Unvaccinated Oklahoma Air National Guard members may be facing loss of pay next week
WASHINGTON (Tribune News Service) — Members of Oklahoma’s Air National Guard who haven’t received COVID-19 vaccinations should be able to train this weekend and get paid, according to the state’s Adjutant General, but the situation may change next week.
The deadline for Air National Guard members to be vaccinated was on Thursday. However, Secretary of Defense Lloyd Austin gave service leaders until Monday to publish guidance for implementing his newly announced policy regarding unvaccinated personnel.
Under that guidance, Guard members who aren’t vaccinated by their service’s deadline will not be allowed to drill or train or be paid by the Defense Department.
Brigadier General Thomas H. Mancino, Oklahoma’s Adjutant General, said in an interview on Friday, “Our airmen will drill this weekend.”
Gov. Kevin Stitt has challenged Austin’s authority to impose a vaccine mandate on National Guard members who have not been activated for federal duty. Though Guard members are paid by the federal government regardless of their status, Stitt maintains that he is the commander-in-chief for Guard members not on federal duty and that he can set the vaccination policy for them.
Oklahoma Attorney General John O’Connor included 16 unnamed Air National Guard members as plaintiffs in a federal lawsuit filed Thursday in Oklahoma City against Biden administration members, including Austin.
That suit seeks an injunction barring the administration from enforcing its mandate that all federal employees be vaccinated. The suit does not raise the issues specific to Guard member status.
However, Mancino said, “I believe that it’s (Stitt’s) intent that he will push this issue in the courts.”
Stitt, the only governor who has so far challenged Austin’s authority to mandate vaccinations for Guard members on state, or Title 32, status, asked Austin last month to exempt Guard members from the requirement.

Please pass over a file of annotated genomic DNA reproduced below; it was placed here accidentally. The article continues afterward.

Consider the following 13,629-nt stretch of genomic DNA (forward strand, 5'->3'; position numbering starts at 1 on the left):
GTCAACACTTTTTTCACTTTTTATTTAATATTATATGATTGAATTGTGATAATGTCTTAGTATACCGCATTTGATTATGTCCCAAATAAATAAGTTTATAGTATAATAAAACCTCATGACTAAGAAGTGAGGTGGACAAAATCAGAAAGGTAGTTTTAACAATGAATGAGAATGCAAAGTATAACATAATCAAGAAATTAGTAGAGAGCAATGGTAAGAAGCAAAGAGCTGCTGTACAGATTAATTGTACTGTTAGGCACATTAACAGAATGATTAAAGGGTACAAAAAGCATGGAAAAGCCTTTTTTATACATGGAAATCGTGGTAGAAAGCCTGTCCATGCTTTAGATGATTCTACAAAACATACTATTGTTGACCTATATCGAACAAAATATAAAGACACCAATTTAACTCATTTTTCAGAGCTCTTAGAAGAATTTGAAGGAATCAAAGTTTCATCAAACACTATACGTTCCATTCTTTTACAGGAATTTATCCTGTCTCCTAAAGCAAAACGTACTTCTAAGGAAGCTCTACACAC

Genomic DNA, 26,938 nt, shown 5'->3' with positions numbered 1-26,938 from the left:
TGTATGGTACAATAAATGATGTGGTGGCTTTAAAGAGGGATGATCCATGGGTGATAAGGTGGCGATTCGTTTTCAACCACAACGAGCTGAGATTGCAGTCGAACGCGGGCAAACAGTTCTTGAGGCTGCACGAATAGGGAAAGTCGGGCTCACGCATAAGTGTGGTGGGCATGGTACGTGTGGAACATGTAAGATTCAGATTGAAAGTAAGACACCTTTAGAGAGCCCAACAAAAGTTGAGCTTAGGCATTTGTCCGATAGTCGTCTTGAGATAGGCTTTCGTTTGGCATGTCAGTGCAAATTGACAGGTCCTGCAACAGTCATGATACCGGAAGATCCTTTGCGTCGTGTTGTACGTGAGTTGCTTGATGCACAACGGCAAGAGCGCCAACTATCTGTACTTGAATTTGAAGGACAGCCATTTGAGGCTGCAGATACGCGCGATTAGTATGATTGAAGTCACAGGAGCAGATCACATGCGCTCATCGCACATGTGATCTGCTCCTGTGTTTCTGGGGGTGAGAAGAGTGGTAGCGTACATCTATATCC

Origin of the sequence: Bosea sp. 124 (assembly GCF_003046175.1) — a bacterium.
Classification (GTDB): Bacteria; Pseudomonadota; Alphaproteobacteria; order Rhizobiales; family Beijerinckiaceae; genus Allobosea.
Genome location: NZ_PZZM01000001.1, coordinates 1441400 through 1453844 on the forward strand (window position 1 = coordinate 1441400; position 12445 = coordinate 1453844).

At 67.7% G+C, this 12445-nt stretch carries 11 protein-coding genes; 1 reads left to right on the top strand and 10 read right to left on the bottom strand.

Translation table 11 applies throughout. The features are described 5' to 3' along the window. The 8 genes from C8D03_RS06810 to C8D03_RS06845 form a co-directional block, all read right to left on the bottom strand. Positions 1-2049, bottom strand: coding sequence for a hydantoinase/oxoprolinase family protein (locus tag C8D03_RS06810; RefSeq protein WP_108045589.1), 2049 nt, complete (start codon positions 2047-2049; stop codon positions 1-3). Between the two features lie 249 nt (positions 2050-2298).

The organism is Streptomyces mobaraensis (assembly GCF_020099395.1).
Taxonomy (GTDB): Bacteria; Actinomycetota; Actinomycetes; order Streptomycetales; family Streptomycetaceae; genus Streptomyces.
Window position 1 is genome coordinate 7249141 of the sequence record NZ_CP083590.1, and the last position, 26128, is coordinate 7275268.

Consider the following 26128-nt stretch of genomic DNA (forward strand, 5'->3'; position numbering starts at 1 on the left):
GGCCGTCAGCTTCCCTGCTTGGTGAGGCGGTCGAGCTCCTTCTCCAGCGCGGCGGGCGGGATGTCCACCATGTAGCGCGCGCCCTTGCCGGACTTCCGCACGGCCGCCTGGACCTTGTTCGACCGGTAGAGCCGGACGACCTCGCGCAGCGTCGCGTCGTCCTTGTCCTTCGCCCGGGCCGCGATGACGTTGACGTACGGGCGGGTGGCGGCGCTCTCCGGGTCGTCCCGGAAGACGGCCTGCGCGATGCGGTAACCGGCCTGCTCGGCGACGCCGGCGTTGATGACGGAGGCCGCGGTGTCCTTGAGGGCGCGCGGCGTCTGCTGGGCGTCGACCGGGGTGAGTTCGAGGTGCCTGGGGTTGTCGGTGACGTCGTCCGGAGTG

Austin told Stitt in a letter on Monday that “all members of the Oklahoma Army and Air National Guard, regardless of duty status, must follow the directions of the Secretary of the Army and the Secretary of the Air Force, respectively, for specific COVID-19 vaccine compliance deadlines and requirements.”
Mancino was in Washington this week and met with members of Oklahoma’s congressional delegation about the issue. He said he did not meet personally with Pentagon leaders but had spoken with some recently.
Oklahoma Sen. James Lankford said that the law governing Guard members and their status “does matter in all this.” Under the law, the Defense Department would typically penalize the state’s Guard for being out of compliance, Lankford said. Instead, Austin has proposed cutting off pay to individual members, which would also affect their health insurance.
Lankford tried unsuccessfully this week to amend the annual defense bill with a provision blocking Austin’s policy.
Rep. Stephanie Bice, R- Oklahoma City, a member of the House Armed Services Committee, also questioned “inflicting pain upon service members for not wanting to be mandated to take a vaccine.”
She and Lankford said there was no question that Austin has the authority to mandate vaccinations for active duty personnel.
“Active duty personnel don’t get a decision on that,” Lankford said. “When you sign up, you get vaccinations.”
Mancino said Friday that he and Stitt had both been clear in stating that they are not disputing the mandate for active duty personnel, only for Guard members on state status.
Bice said Stitt’s response to the vaccination mandate for Guard members may be the result of his hearing from many Oklahoma members. According to figures from the Oklahoma National Guard three weeks ago, about 90% of Air National Guard members had been vaccinated. Only 40% of Army National Guard members had been fully vaccinated, but the deadline for Army National Guard members is June 30.
Mancino said Guard units typically get a year’s notice before deployment, meaning they would have plenty of time to get vaccinated once they received federal orders.
In his letter to Austin, Stitt said the mandate for Guard members “violates the personal freedoms of many Oklahomans, as it asks them to potentially sacrifice their personal beliefs in order to not lose their jobs.”
Austin responded that his decision to mandate vaccinations stemmed “directly from my responsibility as the Secretary of Defense to promote the health, safety, and readiness of our military personnel, regardless of duty status, to include all members of the National Guard performing any duty or training. ... The concerns raised in your letter do not negate the need for this important military readiness requirement.”
(c)2021 The Oklahoman
Visit The Oklahoman at www.newsok.com
Distributed by Tribune Content Agency, LLC.